I’ve long ceased commenting on current affairs for lack of any discernible meaning, and instead turned my attention to the theoretical, with an eye to a brighter tomorrow. Well, the 2012 elections may well prove to be an exception, a portent of something new, something different. No, not because the Democrats have won, but because the Republicans have lost!
Indeed, Romney’s defeat, coupled with the continuation of the status quo in both houses, promises to be the best of all possible outcomes. Again, not because the policies emanating from the White House are expected to be more enlightened or better for the country with Mr. Obama in charge than with Mr. Romney. Nor do I base my hopes on the White House prerogative of filling in Supreme Court appointments. I’ve long shed the illusion that liberalism, unaltered, can work. On what, then, do I base my cautious optimism?
Surprisingly, it comes from the least expected of quarters: a thoughtful conservative response, re-evaluation, and narrative. Therein lies the possibility, I say, of a meaningful dialogue in terms of conflicting ideas, not just another compromise by way of half-baked policies designed to accommodate the conflict. Had Mr. Romney won and the shoe been on the other foot, I’m near certain there would be no room for further thought and reflection, and this article would never materialized. I must confess, in passing, I have yet to meet a thoughtful liberal, let alone encountered a "thoughtful liberal response," but that’s my bias.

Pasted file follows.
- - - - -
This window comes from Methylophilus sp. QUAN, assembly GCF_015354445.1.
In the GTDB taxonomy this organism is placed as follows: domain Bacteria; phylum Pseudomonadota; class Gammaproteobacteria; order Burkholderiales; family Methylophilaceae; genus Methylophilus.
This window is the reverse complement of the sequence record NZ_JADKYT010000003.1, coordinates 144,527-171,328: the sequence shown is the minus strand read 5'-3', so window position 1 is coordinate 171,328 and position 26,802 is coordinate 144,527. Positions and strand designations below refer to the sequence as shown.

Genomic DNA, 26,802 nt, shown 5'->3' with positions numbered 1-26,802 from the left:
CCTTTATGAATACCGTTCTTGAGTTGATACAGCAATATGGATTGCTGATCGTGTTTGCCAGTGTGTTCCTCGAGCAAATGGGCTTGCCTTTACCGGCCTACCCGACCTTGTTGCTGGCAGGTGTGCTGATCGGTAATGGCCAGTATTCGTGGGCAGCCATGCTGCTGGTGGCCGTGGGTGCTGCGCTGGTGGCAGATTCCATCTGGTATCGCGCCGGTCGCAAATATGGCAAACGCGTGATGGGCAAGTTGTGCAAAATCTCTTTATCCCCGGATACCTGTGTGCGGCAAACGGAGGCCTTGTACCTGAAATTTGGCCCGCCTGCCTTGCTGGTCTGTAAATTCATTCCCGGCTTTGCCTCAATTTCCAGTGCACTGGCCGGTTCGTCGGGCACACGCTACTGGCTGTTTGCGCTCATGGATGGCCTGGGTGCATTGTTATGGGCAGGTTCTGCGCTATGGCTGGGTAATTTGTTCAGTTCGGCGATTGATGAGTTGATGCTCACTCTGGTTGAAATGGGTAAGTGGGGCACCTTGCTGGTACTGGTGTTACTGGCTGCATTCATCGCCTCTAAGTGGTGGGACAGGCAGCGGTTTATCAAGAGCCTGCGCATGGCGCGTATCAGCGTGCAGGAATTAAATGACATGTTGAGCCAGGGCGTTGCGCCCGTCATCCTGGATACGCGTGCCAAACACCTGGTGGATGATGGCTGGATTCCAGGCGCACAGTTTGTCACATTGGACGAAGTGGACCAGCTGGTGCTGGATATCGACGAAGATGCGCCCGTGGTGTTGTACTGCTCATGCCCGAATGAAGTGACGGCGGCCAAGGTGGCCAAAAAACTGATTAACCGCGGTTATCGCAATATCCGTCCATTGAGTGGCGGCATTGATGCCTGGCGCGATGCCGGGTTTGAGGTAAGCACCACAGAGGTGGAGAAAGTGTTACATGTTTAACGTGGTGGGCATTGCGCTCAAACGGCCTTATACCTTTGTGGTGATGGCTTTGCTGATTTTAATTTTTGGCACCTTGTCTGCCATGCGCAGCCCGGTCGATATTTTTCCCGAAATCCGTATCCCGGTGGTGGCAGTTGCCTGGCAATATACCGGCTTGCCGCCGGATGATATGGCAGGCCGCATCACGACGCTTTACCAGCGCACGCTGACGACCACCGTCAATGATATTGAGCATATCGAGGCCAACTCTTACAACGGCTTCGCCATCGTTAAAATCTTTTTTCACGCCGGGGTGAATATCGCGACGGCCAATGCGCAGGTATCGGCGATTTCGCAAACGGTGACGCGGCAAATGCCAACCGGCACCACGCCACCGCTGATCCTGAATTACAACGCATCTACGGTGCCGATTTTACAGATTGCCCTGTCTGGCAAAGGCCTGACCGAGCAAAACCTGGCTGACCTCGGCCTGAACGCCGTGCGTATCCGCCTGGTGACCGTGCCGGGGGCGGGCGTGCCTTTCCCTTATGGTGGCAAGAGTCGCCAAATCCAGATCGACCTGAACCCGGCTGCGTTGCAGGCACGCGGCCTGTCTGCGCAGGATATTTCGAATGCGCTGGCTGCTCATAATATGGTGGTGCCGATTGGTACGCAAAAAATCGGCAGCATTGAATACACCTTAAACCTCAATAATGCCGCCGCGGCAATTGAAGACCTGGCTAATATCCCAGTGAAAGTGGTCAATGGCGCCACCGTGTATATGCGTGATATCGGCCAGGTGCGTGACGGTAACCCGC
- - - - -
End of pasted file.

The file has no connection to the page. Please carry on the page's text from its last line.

Two examples will suffice. Witness, for instance, the timely appearance of David Frum, a conservative with impeccable credentials, on a recent Mike Huckabee show. Lest you didn’t know, Mr. Frum has just published an eBook, Why Romney Lost: And What the GOP Can Do About It, so it’s understandable that he’d be a much sought-after persona these days in all the media. What made his presence, however, on the Mike Huckabee show especially significant was the congenial tone of the conversation. One of the subjects was abortion and the ways in which the two seemingly irreconcilable positions, pro-life and pro-choice, could possibly be reconciled. Rather than treating us to the usual fare of arguments and counterarguments, whereby the two views are deemed mutually exclusive, the focus was on closing the gap by coming up with a more generous support system for expectant mothers (regardless of their immigration status), on neonatal and prenatal care, etc. All told, it was rather refreshing for a conservative radio show. The podcast of the relevant segment follows.